Compost 101

I've always thought compost to be a pretty ordinary subject, maybe because I grew up with composting. Possibly other Baby Boomers did, also, I'm not sure, but back when Organic Gardening was a new magazine, my mother was an enthusiastic subscriber. She liked the idea of taking otherwise wasted household vegetable scraps, potato peelings, coffee grounds, egg shells and anything else that wouldn't attract dogs or 'possoms, and turning them into rich, black soil for her houseplants.

Mom's method back then was to dig two holes in the raspberry patch, each about 2 ft. deep and as wide across. One was for new compost, the other was months old and nearly ready to use. Every day or two she'd take the kitchen waste and put it in the "new" hole and toss in a trowel full of soil and mix it around. Over the years she made a lot of soil using that simple method. (She learned, from this process, that almost anything organic would compost, except for maraschino cherries; they're made by soaking cherries in a solution of sodium metabisulfate, calcium chloride, citric acid, and back then, the addition of Red Dye numbers 1, 2, 3 and 4, all banned now for health reasons. After two years buried in the compost pile, the cherries were as red and firm as the day she had put them there).

But what is old is new and composting is fashionable again. The move toward recycling, coupled with the popularity of growing ones own food in the garden, has sparked lots of enthusiasm for the lowly compost pile.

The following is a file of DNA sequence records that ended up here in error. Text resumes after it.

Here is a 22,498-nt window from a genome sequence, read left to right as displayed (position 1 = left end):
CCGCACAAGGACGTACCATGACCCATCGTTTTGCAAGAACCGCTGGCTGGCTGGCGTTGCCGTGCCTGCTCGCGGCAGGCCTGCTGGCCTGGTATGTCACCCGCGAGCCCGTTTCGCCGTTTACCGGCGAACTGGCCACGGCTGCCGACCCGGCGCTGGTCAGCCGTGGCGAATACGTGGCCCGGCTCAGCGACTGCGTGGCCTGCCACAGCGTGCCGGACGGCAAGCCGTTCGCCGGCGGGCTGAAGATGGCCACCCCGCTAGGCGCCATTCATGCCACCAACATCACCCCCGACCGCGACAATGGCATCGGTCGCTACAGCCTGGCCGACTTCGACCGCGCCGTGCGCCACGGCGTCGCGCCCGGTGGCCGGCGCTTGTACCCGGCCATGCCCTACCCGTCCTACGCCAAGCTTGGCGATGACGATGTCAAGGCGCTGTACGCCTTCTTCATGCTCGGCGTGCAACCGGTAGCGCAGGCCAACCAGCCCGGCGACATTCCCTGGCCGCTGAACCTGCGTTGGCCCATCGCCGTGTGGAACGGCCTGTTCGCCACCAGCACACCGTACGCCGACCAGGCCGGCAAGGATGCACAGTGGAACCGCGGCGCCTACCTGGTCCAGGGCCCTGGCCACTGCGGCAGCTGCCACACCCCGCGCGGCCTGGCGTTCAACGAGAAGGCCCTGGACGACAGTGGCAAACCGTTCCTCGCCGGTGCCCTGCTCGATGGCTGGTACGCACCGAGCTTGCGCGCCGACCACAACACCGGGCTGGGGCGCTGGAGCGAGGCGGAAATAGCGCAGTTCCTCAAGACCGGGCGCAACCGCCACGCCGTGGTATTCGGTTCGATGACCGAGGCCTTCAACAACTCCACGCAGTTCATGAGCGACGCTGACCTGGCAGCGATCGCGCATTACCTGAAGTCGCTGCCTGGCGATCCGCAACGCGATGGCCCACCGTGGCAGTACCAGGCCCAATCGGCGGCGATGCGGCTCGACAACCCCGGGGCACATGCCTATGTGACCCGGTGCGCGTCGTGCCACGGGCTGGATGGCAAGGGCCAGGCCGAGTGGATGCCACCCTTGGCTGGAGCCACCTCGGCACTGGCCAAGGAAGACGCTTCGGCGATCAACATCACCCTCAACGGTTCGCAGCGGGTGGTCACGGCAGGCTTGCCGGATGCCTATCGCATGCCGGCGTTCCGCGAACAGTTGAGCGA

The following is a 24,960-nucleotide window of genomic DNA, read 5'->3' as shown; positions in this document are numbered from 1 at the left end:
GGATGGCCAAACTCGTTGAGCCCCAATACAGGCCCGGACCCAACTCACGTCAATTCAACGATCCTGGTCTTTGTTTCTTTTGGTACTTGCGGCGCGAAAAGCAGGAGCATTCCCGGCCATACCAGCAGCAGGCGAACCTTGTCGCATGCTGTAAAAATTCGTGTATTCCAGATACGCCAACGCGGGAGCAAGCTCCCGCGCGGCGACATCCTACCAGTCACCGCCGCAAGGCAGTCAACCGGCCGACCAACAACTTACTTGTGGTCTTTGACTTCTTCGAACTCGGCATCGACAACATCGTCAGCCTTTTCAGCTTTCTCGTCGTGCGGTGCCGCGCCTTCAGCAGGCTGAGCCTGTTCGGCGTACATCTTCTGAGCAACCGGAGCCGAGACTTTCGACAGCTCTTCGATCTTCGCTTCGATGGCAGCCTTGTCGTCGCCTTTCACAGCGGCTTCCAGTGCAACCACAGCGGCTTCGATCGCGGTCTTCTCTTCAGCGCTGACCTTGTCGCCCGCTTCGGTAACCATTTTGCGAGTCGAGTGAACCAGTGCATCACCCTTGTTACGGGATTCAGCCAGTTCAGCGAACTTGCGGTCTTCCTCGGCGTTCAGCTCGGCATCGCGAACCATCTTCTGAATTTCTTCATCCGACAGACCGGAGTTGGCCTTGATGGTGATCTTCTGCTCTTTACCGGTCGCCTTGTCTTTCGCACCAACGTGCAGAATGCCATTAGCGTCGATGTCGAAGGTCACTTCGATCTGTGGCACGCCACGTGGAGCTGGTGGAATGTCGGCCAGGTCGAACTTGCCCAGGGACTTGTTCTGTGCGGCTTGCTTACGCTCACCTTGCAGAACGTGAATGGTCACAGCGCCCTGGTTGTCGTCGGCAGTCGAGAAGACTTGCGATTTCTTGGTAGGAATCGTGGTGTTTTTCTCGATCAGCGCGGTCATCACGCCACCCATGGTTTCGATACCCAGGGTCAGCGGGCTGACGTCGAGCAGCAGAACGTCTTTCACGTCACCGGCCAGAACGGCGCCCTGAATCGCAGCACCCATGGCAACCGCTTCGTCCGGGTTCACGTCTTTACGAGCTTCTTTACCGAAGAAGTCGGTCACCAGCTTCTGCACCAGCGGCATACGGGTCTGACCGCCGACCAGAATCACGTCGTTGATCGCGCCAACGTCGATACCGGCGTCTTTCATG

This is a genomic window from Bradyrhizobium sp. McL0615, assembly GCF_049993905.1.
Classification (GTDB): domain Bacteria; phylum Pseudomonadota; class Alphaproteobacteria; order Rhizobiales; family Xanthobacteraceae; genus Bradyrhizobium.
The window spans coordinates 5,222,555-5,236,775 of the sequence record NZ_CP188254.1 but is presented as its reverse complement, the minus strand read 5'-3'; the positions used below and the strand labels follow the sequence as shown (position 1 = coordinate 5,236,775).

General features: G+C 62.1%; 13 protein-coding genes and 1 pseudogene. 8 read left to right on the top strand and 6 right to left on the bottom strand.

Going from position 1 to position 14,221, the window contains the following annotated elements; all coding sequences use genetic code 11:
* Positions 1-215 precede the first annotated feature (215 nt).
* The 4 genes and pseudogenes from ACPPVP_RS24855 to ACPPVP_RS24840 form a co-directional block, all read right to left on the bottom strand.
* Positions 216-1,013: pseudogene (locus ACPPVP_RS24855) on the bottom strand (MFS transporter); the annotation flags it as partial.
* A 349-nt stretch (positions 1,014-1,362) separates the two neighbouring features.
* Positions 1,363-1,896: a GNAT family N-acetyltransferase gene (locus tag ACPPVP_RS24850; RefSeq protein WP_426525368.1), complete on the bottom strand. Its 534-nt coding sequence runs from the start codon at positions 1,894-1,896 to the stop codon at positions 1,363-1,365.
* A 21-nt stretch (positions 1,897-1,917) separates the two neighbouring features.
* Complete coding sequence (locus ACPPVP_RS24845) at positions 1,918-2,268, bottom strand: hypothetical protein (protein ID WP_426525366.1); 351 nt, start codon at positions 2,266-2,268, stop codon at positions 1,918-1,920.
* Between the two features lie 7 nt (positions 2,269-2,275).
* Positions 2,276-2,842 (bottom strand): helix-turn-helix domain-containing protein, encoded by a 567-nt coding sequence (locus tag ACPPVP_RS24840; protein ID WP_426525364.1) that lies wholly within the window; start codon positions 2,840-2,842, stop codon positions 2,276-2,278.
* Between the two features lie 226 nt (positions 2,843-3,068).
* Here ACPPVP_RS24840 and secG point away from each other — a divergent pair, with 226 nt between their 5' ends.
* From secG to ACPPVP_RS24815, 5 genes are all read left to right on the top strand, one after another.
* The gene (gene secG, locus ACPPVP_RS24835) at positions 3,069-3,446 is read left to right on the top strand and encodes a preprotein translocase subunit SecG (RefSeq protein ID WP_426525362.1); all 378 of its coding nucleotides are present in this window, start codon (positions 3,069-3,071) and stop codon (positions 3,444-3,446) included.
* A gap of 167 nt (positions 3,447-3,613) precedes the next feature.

Felder's truck garden.

Here's what Felder Rushing, radio host and author of several garden books said recently (you may recall I posted photos of Felder's pickup truck last August, and his pickup truck garden which he grows on his trips across America and I was on his show last year):

"Composting isn't difficult. Here are the rules: pile up stuff. Let it rot."

It's really that simple although there are things you can do to facilitate the composting process working faster. For example, it's good to add "green" material to your compost, things like grass clippings after you mow. It's also helpful if you turn the compost over from time to time.
As you can see in this illustration by our friend, George Hudson, having two bins is helpful. As the compost piles up, the newest organic matter is always on top, so this guy would do well to start moving the top of his pile "next door" to the other bin. If he simply left it in a big pile like this, it would eventually rot away into compost, but it would take much, much longer. Giving the pile a turn every few weeks or months, helps speed up the process. Keeping the green material in rotation helps the decomposing matter "heat up" and that means everything breaks down faster. A good compost pile can turn leaves, grass clippings and vegetable scraps into rich, black soil in about 6 months. And the heating process that happens when fresh organic matter breaks down, will actually get hot enough to kill weed seeds. The more green matter you put in, the faster and better the compost pile works.

And yes, you can add leaves in the fall to your compost pile, provided you mix in some barnyard manure, or grass clippings or other green matter. Just a pile of leaves will pack down, stay dry and may not compost for a year or more without help. Oak and sycamore leaves are harder to compost than maple, ash, dogwood, etc. And if you're adding wood chips, the compost pile will require more green material.

Here are some successful compost methods I've seen lately. The first one is simply a long bin in the back yard of a very upscale house in Dallas. This is an easy method because the homeowner simply moves some already composted material over to the new pile every time he adds more leaves, grass clippings or kitchen waste.